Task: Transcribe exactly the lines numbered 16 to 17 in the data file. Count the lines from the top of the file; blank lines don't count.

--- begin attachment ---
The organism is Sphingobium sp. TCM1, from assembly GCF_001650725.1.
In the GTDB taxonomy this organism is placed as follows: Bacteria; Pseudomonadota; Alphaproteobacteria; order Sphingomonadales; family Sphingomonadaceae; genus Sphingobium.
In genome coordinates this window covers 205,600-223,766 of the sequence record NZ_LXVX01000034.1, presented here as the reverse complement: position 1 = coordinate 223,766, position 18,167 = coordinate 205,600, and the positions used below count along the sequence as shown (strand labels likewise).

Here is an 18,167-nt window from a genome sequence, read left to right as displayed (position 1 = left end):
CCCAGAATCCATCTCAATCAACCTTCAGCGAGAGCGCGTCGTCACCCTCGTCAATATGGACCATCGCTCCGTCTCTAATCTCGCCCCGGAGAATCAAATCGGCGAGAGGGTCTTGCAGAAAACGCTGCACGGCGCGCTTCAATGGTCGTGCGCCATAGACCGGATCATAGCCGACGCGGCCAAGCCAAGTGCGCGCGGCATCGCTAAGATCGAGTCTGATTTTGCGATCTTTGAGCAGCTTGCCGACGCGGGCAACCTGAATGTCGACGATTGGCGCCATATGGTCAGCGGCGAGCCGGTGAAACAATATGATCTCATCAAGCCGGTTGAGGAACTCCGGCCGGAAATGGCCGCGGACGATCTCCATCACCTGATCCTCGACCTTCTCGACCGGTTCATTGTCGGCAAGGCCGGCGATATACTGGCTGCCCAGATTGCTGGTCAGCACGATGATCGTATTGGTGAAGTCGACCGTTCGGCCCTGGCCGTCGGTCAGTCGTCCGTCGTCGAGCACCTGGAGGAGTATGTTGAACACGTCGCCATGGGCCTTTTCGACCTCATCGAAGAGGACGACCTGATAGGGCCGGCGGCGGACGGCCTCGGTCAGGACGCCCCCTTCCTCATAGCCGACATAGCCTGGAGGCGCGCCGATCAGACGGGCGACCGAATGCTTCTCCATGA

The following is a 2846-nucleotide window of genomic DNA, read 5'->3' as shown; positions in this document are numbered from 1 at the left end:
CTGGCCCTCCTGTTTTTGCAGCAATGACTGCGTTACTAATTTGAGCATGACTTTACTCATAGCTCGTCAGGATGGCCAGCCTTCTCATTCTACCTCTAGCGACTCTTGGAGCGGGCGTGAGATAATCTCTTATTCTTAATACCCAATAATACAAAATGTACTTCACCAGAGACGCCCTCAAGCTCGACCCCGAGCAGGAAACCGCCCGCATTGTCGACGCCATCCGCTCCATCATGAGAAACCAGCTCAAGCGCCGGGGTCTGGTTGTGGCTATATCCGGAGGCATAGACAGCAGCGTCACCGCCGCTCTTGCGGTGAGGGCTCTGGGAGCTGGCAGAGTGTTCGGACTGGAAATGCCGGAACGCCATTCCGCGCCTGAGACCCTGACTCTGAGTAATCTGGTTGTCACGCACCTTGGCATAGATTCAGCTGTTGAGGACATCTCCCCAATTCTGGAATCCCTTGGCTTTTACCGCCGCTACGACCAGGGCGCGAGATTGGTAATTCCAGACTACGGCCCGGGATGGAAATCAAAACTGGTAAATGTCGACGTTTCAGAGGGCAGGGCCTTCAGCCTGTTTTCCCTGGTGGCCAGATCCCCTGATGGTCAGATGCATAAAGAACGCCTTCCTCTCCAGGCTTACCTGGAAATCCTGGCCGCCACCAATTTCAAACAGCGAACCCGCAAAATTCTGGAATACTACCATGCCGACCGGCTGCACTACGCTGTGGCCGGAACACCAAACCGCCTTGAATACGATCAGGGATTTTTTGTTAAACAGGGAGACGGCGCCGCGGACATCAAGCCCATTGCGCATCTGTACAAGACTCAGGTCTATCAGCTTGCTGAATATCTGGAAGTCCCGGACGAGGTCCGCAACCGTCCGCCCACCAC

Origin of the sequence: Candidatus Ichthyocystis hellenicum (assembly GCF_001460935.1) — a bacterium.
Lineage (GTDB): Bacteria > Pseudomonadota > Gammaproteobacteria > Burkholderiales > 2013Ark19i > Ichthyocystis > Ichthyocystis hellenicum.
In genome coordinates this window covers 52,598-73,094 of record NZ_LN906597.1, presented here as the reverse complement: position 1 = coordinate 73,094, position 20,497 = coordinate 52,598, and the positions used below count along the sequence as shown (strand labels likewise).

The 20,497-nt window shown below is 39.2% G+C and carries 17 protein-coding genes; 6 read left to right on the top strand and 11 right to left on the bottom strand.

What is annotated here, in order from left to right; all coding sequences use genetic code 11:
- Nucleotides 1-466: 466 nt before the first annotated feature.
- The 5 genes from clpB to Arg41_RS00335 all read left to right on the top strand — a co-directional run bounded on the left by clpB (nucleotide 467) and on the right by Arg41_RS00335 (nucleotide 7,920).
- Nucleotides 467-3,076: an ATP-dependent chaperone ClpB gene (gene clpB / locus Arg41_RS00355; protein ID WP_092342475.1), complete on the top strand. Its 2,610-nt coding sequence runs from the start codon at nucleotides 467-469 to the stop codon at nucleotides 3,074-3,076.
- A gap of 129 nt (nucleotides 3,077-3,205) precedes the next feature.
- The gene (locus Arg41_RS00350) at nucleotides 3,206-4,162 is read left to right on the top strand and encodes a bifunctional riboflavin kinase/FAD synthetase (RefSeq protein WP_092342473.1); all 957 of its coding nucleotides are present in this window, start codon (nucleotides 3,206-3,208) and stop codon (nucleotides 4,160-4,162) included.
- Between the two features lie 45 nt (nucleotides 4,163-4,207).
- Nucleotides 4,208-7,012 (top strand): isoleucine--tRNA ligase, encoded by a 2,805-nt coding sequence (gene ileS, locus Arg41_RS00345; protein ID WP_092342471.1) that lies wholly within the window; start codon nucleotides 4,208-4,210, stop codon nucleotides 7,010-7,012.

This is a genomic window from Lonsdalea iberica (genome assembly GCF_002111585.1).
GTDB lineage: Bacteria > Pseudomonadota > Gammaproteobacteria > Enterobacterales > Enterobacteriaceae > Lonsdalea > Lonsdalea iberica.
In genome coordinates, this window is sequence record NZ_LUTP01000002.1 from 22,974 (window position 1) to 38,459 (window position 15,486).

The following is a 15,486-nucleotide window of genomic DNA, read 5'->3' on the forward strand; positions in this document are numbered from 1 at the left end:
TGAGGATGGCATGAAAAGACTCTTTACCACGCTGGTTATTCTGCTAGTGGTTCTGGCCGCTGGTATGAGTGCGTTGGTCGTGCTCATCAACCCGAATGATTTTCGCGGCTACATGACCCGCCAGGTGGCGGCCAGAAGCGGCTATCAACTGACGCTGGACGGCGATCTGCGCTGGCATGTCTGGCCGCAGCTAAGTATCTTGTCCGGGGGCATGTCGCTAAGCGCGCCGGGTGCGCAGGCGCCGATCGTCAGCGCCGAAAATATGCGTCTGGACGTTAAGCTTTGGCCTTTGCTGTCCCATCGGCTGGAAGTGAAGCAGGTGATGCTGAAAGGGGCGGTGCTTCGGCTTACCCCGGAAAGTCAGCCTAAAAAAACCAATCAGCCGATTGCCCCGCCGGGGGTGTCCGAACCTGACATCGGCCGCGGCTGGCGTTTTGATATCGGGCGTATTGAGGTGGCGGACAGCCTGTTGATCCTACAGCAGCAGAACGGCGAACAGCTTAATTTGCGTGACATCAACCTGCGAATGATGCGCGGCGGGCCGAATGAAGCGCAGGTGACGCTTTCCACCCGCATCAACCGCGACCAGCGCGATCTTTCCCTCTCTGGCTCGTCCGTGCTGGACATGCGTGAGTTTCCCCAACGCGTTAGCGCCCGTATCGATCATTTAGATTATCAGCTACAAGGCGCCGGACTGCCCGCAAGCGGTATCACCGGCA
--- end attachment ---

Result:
- A gap of 129 nt (nucleotides 3,077-3,205) precedes the next feature.
- The gene (locus Arg41_RS00350) at nucleotides 3,206-4,162 is read left to right on the top strand and encodes a bifunctional riboflavin kinase/FAD synthetase (RefSeq protein WP_092342473.1); all 957 of its coding nucleotides are present in this window, start codon (nucleotides 3,206-3,208) and stop codon (nucleotides 4,160-4,162) included.